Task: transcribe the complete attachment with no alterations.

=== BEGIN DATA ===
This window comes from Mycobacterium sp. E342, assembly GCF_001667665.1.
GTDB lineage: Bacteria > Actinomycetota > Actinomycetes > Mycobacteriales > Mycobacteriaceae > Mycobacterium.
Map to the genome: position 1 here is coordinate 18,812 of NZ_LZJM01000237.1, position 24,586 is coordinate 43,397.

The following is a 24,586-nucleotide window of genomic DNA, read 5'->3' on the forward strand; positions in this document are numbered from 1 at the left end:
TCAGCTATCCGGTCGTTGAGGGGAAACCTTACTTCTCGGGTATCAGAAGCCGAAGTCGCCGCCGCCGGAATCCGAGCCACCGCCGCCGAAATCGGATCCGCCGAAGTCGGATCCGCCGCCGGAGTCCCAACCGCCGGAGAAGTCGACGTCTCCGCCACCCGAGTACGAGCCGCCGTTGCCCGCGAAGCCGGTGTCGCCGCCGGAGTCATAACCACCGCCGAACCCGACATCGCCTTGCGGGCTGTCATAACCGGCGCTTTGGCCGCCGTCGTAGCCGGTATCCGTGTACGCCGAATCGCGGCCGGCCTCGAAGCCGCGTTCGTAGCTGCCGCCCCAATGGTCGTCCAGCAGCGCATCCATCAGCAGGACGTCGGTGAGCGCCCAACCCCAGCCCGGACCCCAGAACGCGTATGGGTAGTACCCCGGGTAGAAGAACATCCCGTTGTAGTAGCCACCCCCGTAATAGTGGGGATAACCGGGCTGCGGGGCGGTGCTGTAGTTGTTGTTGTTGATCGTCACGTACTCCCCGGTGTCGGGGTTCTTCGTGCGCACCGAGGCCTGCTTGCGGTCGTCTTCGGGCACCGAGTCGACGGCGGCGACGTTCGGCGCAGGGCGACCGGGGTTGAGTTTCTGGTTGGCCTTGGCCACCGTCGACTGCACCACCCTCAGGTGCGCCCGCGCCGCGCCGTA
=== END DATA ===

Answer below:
This window comes from Mycobacterium sp. E342, assembly GCF_001667665.1.
GTDB lineage: Bacteria > Actinomycetota > Actinomycetes > Mycobacteriales > Mycobacteriaceae > Mycobacterium.
Map to the genome: position 1 here is coordinate 18,812 of NZ_LZJM01000237.1, position 24,586 is coordinate 43,397.

The following is a 24,586-nucleotide window of genomic DNA, read 5'->3' on the forward strand; positions in this document are numbered from 1 at the left end:
TCAGCTATCCGGTCGTTGAGGGGAAACCTTACTTCTCGGGTATCAGAAGCCGAAGTCGCCGCCGCCGGAATCCGAGCCACCGCCGCCGAAATCGGATCCGCCGAAGTCGGATCCGCCGCCGGAGTCCCAACCGCCGGAGAAGTCGACGTCTCCGCCACCCGAGTACGAGCCGCCGTTGCCCGCGAAGCCGGTGTCGCCGCCGGAGTCATAACCACCGCCGAACCCGACATCGCCTTGCGGGCTGTCATAACCGGCGCTTTGGCCGCCGTCGTAGCCGGTATCCGTGTACGCCGAATCGCGGCCGGCCTCGAAGCCGCGTTCGTAGCTGCCGCCCCAATGGTCGTCCAGCAGCGCATCCATCAGCAGGACGTCGGTGAGCGCCCAACCCCAGCCCGGACCCCAGAACGCGTATGGGTAGTACCCCGGGTAGAAGAACATCCCGTTGTAGTAGCCACCCCCGTAATAGTGGGGATAACCGGGCTGCGGGGCGGTGCTGTAGTTGTTGTTGTTGATCGTCACGTACTCCCCGGTGTCGGGGTTCTTCGTGCGCACCGAGGCCTGCTTGCGGTCGTCTTCGGGCACCGAGTCGACGGCGGCGACGTTCGGCGCAGGGCGACCGGGGTTGAGTTTCTGGTTGGCCTTGGCCACCGTCGACTGCACCACCCTCAGGTGCGCCCGCGCCGCGCCGTA